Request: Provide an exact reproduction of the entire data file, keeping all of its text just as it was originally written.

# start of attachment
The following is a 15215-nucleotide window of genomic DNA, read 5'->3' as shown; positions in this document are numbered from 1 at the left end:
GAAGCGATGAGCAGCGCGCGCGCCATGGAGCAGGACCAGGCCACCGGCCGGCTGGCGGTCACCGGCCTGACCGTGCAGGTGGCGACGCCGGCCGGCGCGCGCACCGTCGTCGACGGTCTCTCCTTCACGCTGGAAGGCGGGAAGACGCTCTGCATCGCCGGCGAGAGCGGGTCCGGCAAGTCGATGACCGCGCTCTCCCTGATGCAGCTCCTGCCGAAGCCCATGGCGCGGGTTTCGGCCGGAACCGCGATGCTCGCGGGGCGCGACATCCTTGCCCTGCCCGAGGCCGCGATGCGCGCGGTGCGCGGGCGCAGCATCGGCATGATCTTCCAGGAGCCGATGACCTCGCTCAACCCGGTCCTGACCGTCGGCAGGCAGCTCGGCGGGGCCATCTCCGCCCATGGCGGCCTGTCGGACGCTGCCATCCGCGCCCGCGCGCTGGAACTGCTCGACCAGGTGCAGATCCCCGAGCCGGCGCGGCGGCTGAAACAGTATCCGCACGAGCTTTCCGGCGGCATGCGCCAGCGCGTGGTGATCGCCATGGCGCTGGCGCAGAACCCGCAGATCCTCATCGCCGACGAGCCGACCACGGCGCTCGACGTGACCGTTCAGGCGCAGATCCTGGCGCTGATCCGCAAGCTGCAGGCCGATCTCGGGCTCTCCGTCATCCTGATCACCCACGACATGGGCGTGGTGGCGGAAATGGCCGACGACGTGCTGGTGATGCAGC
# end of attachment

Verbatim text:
The following is a 15215-nucleotide window of genomic DNA, read 5'->3' as shown; positions in this document are numbered from 1 at the left end:
GAAGCGATGAGCAGCGCGCGCGCCATGGAGCAGGACCAGGCCACCGGCCGGCTGGCGGTCACCGGCCTGACCGTGCAGGTGGCGACGCCGGCCGGCGCGCGCACCGTCGTCGACGGTCTCTCCTTCACGCTGGAAGGCGGGAAGACGCTCTGCATCGCCGGCGAGAGCGGGTCCGGCAAGTCGATGACCGCGCTCTCCCTGATGCAGCTCCTGCCGAAGCCCATGGCGCGGGTTTCGGCCGGAACCGCGATGCTCGCGGGGCGCGACATCCTTGCCCTGCCCGAGGCCGCGATGCGCGCGGTGCGCGGGCGCAGCATCGGCATGATCTTCCAGGAGCCGATGACCTCGCTCAACCCGGTCCTGACCGTCGGCAGGCAGCTCGGCGGGGCCATCTCCGCCCATGGCGGCCTGTCGGACGCTGCCATCCGCGCCCGCGCGCTGGAACTGCTCGACCAGGTGCAGATCCCCGAGCCGGCGCGGCGGCTGAAACAGTATCCGCACGAGCTTTCCGGCGGCATGCGCCAGCGCGTGGTGATCGCCATGGCGCTGGCGCAGAACCCGCAGATCCTCATCGCCGACGAGCCGACCACGGCGCTCGACGTGACCGTTCAGGCGCAGATCCTGGCGCTGATCCGCAAGCTGCAGGCCGATCTCGGGCTCTCCGTCATCCTGATCACCCACGACATGGGCGTGGTGGCGGAAATGGCCGACGACGTGCTGGTGATGCAGC